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world's conversion. What can be more interesting to spiritual spectators in the heavenly world, than to see the great troops of God's enemies, in the utmost rage, malignity, and fiery violence of their industry, just cutting out and bringing in great blocks of marble to rear up the highway of the Divine providence ! Of all the distorted shapes of evil which they can contrive to throw in the way, probably there is not one, out of which some good use is not witnessed in heaven. God is an omnipotent moral architect, and makes enemies as well as friends do his bidding; in their shortsighted wickedness, the rebels against his government are only proved his materials to work with.
The same may be said of empires as of individuals. The great Christian Poet of England has occupied some of his sublimest pages in the delineation of these lessons :
Know thou that heavenly wisdom on this ball
On the chief strength and glory of the frame. It seems to be another great principle in God's providence to use this world was the great laboratory of truth for the universe ; and that no truth can be fully brought out, nor its virtue proved, till it has undergone every experiment to which perverted ingenuity can subject it, and every modification which the mistakes of its friends can give it." This remark, thrown out by Mr. Dana, is of importance in considering the time necessary for the display of the Divine providence. Truth here is in a state of warfare; truth and goodness against error and wickedness. The world's pro- .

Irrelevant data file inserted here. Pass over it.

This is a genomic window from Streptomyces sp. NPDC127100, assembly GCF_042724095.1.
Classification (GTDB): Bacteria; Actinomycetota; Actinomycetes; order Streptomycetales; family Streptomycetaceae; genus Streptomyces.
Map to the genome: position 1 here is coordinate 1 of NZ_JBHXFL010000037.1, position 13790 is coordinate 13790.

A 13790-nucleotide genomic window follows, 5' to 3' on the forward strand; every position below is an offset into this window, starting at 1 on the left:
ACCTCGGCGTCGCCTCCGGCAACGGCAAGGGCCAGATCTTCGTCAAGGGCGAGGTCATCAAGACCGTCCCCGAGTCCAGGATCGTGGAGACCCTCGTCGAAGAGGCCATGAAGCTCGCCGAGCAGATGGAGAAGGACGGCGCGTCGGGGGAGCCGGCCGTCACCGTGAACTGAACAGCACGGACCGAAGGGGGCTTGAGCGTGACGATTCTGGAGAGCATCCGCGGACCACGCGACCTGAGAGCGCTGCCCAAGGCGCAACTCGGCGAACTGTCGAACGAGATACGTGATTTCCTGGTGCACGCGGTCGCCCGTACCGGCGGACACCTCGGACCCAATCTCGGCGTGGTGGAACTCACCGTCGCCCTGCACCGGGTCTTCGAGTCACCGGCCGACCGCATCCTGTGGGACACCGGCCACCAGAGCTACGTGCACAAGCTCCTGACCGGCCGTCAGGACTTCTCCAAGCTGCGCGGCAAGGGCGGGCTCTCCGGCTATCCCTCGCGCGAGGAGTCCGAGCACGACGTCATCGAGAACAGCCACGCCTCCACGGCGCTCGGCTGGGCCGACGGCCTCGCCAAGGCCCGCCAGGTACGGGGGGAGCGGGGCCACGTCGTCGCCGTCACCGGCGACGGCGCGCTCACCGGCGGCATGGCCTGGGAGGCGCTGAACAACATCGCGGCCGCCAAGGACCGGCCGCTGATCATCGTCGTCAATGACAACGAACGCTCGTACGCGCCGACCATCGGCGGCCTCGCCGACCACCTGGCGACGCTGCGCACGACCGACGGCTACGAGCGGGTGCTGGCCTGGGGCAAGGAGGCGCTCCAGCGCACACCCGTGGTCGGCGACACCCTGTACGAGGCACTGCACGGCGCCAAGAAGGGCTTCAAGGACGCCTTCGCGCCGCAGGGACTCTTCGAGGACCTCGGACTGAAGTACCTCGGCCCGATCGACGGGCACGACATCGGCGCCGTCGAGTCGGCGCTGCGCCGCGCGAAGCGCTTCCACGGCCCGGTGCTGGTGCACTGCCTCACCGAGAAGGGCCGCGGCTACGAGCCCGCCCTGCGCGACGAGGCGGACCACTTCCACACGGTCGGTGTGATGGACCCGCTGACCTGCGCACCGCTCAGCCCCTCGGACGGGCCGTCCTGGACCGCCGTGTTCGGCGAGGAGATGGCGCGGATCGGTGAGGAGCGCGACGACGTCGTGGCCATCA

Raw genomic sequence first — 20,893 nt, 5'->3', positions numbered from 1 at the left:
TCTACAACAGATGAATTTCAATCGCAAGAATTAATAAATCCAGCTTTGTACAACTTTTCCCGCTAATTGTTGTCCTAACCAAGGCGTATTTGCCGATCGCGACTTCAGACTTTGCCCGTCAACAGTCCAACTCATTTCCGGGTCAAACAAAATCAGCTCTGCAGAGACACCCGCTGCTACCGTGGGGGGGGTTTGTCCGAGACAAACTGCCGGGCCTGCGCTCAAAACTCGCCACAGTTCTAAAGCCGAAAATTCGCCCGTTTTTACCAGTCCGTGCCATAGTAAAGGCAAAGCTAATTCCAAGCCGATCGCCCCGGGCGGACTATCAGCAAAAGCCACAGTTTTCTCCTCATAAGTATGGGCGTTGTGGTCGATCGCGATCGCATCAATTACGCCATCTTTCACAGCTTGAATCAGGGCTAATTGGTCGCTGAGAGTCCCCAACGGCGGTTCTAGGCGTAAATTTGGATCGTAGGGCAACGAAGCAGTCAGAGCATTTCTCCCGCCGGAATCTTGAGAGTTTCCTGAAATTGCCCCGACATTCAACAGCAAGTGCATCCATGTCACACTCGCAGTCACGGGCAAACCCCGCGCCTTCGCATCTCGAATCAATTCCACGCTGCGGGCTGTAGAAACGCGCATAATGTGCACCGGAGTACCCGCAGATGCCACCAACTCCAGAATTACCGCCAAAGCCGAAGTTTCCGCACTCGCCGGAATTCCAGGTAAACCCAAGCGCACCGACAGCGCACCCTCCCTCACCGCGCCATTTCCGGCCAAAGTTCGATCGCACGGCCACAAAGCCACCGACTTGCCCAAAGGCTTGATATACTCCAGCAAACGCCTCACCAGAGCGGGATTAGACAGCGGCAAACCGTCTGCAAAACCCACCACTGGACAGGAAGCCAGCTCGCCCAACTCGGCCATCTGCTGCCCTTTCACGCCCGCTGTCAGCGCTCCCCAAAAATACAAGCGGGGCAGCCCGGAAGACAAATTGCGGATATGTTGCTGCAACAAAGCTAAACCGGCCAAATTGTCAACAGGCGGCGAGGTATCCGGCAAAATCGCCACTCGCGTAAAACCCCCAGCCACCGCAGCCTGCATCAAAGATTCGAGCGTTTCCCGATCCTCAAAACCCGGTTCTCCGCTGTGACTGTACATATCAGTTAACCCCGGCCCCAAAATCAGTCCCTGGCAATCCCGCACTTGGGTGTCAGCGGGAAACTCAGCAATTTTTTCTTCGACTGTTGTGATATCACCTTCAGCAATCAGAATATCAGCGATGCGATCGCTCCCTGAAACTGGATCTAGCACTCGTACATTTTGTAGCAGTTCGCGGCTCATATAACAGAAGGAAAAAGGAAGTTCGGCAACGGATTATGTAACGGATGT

blem may thus be stated. Given : the rebellion and depra. vity of man. Required: to make the most out of this state of things, for the confirmation of Divine truth, and the reve. lation of the Divine glory. To bring out the result of this problem in full requires necessarily that human wickedness should have time and room to play in, and Divine truth time and room to be tested in. In this view of things, there are ample reasons, even to our short vision, why God should not arbitrarily interpose to cut short the instructive drama, either by a miracle of sudden universal regeneration, or in any other way. He will let the play be played out, for in no other circumstances than just such a world of probation as this affords could such a series of scenes for the instruction of the universe be unfolded ; and meantime, the very presence of God's truth, in its trial, is enough to vindicate his righteousness, were there any imputation thrown out against it on account of the slow progress of redemption in the world. Men have their own consciences, and the invisible things of God in the creation; they may hear, obey, and finish the conflict between truth and error, if they choose. They have Moses and the prophets, let them hear them; they have Christ and his apostles, and may bring the scene to a close whenever they are willing. Meantime, while they are delaying, and the longsuffering of God also waits, grand principles are unfolding. Here the trouble of Job, Why doth the wicked live? and of David, How long shall the wick. ed triumph ? receive for the present a satisfactory answer.
Human revolutions grow out of human passion. Human revolutions may be termed the mediums, the bases, to use the chemical phrase, through which the tissue of truth has to be passed, that its colors may be permanently set; thus fixed in historical experience, the figures never wash out, but the lessons of wisdom remain for ever. The same may be said of human depravity in connection with God's word; every va. riety and strength of it, through which the illuminated record of the wisdom of God's Spirit is passed, does but set its divine colors more deeply, and give them an intense light. The process looks strange, and often very hazardous, while the truth is passing through it; but in the end, it is all the more glorious. Divine truth shone all the brighter at the era of the Reformation, for those preceding ages of Papistical superstition, persecution, and darkness. Divine truth